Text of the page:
[racket] Web server templates

From: Jay McCarthy (jay.mccarthy at gmail.com)
Date: Tue Jun 5 22:43:26 EDT 2012

On Tue, Jun 5, 2012 at 7:50 PM, Sam Tobin-Hochstadt <samth at ccs.neu.edu> wrote:
> On Tue, Jun 5, 2012 at 9:38 PM, Jay McCarthy <jay.mccarthy at gmail.com> wrote:
>> There's no "cache" that could be cleared.
>> The template code is included verbatim in the module that uses
>> include-template _AT COMPILE TIME_; you would need to recompile to get
>> the changes, at the very least.
> Jay, how convinced are you that this design is a good idea for the web
> server?  It makes the edit/compiled/debug cycle for web apps in Racket
> significantly longer than in other languages that developers will
> compare Racket with.  Certainly, when I've developed Racket web apps,
> I've wished that I didn't have to keep restarting the web server,
> which I wouldn't in most other web frameworks.
> There may be other considerations that I'm not thinking of here, though.

In the case of templates, I see no need for anything else, given that
Racket's composable features of moving compile-time to run-time work

#lang web-server/insta
(require xml

(define i 0)
(define-namespace-anchor here)

(define (start req)
  (set! i (add1 i))
   (make-cdata #f #f
               (eval #'(include-template (file "/tmp/template.html"))
                     (namespace-anchor->namespace here)))))

Similarly, when you use serve/servlet you normally give it a
particular closure that will be executed with the requests, but
there's no reason you couldn't give it:

(lambda (req)
 ((eval '(let () (local-require some-file) start)) req))

And then change both of these evals to something that was sensitive to
filesystem modification... that would be a simple library to make if
you wanted it that would be independent of the Web server.

Compiling templates and closures in is the more flexible choice
because going from a run-time to a compile-time would be much harder
to manage.

In general, however, it's not feasible to not restart the server. The
core problem is that the continuations that are used in the server may
have no meaning with the new code changes. For example, suppose you

(define (start req)
 (define x (get-a-number))
 (define y (get-a-number))
 (+ x y))

and you accumulate a bunch of continuations at each of the two points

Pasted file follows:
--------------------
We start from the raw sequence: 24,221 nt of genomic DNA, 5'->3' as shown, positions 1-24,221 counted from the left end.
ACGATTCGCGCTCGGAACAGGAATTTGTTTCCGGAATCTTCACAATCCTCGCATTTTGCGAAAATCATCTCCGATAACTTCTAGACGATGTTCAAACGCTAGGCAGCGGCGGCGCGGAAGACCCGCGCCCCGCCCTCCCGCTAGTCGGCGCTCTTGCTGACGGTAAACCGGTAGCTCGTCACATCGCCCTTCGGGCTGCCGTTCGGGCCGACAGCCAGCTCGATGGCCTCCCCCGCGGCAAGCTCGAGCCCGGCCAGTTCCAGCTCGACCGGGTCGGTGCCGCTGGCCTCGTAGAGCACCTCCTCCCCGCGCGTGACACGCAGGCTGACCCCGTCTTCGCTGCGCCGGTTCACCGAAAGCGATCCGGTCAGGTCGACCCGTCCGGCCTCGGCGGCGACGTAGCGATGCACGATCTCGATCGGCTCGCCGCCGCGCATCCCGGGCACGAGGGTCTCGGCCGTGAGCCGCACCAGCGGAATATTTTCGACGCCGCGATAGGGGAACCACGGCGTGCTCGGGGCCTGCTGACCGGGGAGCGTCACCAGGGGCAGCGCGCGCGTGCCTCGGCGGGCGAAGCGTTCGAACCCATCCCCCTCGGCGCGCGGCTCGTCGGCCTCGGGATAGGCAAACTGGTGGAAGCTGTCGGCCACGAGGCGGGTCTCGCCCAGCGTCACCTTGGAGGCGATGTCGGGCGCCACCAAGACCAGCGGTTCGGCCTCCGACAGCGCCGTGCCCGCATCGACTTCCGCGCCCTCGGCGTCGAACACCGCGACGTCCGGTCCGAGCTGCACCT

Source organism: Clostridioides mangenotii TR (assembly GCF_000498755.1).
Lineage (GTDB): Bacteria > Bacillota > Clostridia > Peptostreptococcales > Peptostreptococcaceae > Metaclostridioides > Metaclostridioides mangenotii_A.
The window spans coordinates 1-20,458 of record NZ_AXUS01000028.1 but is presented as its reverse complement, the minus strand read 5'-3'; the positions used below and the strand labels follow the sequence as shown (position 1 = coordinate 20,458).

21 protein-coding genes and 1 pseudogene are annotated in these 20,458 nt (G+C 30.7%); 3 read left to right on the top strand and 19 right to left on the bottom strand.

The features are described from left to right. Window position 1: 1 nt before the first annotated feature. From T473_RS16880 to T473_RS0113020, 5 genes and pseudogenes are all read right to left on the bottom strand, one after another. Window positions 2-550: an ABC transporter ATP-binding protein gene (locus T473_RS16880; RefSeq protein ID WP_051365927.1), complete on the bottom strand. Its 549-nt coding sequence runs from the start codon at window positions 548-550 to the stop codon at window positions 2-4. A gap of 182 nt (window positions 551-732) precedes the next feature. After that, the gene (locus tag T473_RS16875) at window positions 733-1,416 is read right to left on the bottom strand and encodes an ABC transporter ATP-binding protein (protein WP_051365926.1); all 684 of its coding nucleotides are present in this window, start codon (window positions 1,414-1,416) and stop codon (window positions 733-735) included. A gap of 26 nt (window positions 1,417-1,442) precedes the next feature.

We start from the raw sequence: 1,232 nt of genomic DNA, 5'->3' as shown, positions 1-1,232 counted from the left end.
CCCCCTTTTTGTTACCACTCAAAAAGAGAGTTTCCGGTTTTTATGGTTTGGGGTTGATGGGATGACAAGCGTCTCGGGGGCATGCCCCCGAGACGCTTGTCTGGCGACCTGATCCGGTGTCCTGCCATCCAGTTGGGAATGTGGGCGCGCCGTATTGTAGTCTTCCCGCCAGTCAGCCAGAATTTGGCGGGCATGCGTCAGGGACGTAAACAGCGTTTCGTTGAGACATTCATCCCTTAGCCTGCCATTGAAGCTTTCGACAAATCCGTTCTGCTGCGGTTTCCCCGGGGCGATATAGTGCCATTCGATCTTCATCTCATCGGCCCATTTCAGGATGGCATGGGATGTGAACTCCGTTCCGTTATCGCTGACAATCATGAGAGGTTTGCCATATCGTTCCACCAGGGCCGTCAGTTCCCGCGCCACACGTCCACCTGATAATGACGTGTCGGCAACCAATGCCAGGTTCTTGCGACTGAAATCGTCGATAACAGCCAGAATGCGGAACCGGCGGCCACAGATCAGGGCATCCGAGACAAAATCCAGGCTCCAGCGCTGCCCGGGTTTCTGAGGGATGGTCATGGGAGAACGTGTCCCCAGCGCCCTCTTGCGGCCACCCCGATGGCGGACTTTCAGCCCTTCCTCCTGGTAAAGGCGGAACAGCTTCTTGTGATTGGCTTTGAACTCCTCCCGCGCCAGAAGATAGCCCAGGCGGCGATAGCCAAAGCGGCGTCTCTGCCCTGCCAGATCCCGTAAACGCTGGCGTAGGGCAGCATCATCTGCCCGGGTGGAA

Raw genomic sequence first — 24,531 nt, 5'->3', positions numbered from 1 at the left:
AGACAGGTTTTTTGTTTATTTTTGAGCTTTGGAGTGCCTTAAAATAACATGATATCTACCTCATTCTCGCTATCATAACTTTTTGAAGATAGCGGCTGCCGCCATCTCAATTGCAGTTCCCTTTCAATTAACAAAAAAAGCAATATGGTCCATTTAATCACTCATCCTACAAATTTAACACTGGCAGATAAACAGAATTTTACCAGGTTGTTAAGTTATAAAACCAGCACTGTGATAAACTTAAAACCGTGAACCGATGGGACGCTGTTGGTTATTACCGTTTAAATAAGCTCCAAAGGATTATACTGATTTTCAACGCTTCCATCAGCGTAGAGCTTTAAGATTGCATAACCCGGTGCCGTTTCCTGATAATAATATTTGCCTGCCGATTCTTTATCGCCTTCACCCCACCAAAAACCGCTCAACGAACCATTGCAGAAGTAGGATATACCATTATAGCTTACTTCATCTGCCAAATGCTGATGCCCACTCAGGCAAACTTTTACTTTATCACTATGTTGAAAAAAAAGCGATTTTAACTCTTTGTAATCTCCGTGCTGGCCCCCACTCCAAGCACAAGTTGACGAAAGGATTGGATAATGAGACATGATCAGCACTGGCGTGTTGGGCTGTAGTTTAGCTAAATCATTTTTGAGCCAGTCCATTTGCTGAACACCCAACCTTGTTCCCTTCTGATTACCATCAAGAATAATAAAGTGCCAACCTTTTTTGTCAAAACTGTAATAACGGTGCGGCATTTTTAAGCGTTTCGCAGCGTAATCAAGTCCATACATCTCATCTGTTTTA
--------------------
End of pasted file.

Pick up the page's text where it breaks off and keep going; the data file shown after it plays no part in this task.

(the definition of x and y)

Then, you change the code so that it looks like this:

(define (start req)
 (define local-value #f)
 (define x (get-a-number))
 (set! local-value (* x 2))
 (define y (get-a-number))
 (+ x y local-value))

How are you going to convert a continuation from the old servlet at
the point after x has been defined and you're waiting for y to one for
the new servlet? Surely a magical converter could do the right thing
and figure out what to set local-value to, but we all know that's just
not feasible. Particularly given the underlying Racket infrastructure
for manipulating continuations that have already been captured.

That's not even to mention things where the new code is entirely
unrelated to the old code.

This is why when you use the stateless language, your continuations,
which are not opaque, are stamped with an MD5 of your file so that
they are revoked when you change the code.

If you are okay with allowing the old continuations to continue
existing and continue referring to the old code, then the server
already supports this with /conf/refresh-servlets (in the default
configuration). The old and new code can even communicate if you share
some modules with the servlet-namespace argument.

If you believe that you can convert from one continuation to another,
then you could inspect the continuation and include information about
it when you create URLs and have the "continuation not found or
revoked" handler inspect those and reconstruct the continuation. Web
cells and my URL-param library were designed for that purpose:


Overall, I don't see this as part of the "design" of the Web server. I
think it is a natural consequence of (a) the way Racket works
vis-a-vis opaque continuations, (b) caring about performance in the
default case, and (c) Racket's strengths of making features compose so
the Web server doesn't /need/ to do anything if you want more
'dynamic' behavior.


Jay McCarthy <jay at cs.byu.edu>
Assistant Professor / Brigham Young University

"The glory of God is Intelligence" - D&C 93

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